Cinecast Episode 362 – Primordial Dwarfism

 
Aafter nearly a three week hiatus, Weeeeee’re Baaaaa-aaack. In what is a true first on the Cinecast’s 8 year history, all three of Andrew, Kurt and Matt assembled in the same space to do a show with no telecommunications/web bridge. So, of course we pick a noisy bar and record over too many cocktails. With munchies and Montreal Smoked Meat, on the docket are three main reviews: Guardians of the Galaxy, Boyhood and Lucy which, oddly enough GotG gets the consensus favourite. Ever want to hear Kurt praise a Disney-Marvel production, now is your chance.

There is no 1984 project this week, but rest assured things will return to tomorrow with 2010: The Year We Make Contact next week, and Stop Making Sense after that.

Kurt does his annual 1+ hour recap of The Fantasia International Film Festival (which was also the source of the imported smoked meat) which is followed by a slew of titles from Matt (James Cameron Rape Sci-fi, Abortion Comedy, Punk Catharsis) and Andrew (Zach Braff, Heavy Metal, Alan Partridge and the last of Phillip Seymour Hoffman) with a little Terry Gilliam to round out the picture. LIVE FROM MINNEAPOLIS it is a lengthy, boozy, robust episode of the Cinecast, where bartenders, paramedics, rowdy billiard players, and the odd waitress all make for background character and salty language is tossed around in public spaces.

As always, please join the conversation by leaving your own thoughts in the comment section below and again, thanks for listening!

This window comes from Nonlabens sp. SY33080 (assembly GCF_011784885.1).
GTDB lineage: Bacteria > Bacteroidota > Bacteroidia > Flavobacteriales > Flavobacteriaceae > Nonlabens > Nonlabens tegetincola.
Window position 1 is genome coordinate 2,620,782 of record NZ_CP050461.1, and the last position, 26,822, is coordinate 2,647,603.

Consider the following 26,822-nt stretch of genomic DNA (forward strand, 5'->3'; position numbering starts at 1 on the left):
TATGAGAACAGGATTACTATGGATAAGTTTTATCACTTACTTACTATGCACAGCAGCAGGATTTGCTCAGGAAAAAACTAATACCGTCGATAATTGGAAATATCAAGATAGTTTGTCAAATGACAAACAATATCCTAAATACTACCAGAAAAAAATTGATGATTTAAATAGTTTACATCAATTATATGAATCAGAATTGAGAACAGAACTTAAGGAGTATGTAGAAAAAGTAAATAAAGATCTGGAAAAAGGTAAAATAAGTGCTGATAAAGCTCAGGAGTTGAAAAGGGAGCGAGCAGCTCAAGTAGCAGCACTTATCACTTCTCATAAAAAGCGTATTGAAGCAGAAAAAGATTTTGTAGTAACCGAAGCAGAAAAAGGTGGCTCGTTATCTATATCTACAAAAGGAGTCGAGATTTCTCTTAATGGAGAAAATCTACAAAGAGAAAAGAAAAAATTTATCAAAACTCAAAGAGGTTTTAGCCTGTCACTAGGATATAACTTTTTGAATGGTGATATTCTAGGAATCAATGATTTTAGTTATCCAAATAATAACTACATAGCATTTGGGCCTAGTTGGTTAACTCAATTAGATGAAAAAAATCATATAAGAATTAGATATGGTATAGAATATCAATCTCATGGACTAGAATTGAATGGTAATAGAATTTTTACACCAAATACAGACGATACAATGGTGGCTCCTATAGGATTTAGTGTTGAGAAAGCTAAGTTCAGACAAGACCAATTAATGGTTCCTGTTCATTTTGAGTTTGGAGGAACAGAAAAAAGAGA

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Trailer: Amigo

 
 

John Sayles has been traveling under the radar for over a decade now, his politically active dramas seemed to get more blunt and less well received critically (vide Honeydripper, Silver City, Casa De Los Babys, Sunshine State) than his quality run in the 1990s (Limbo, The Secret of Roan Inish, Lone Star, Passion Fish) But he keeps working (occasionally subsidizing by a work-for-hire screenplay) and keeps challenging what America is with his films.

Amigo looks to push all kinds of hot buttons, focusing on events during the Philippine-American War at the turn of the century and a fair bit of ugly Americanism. It looks gorgeous, and seems to balance scope and intimacy, and has Chris Cooper playing a nasty bit of hard-ass as only Cooper can do – such a major turn from the start of Cooper’s career, with Sayles no-less, in Matewan.

The trailer is tucked under the seat.

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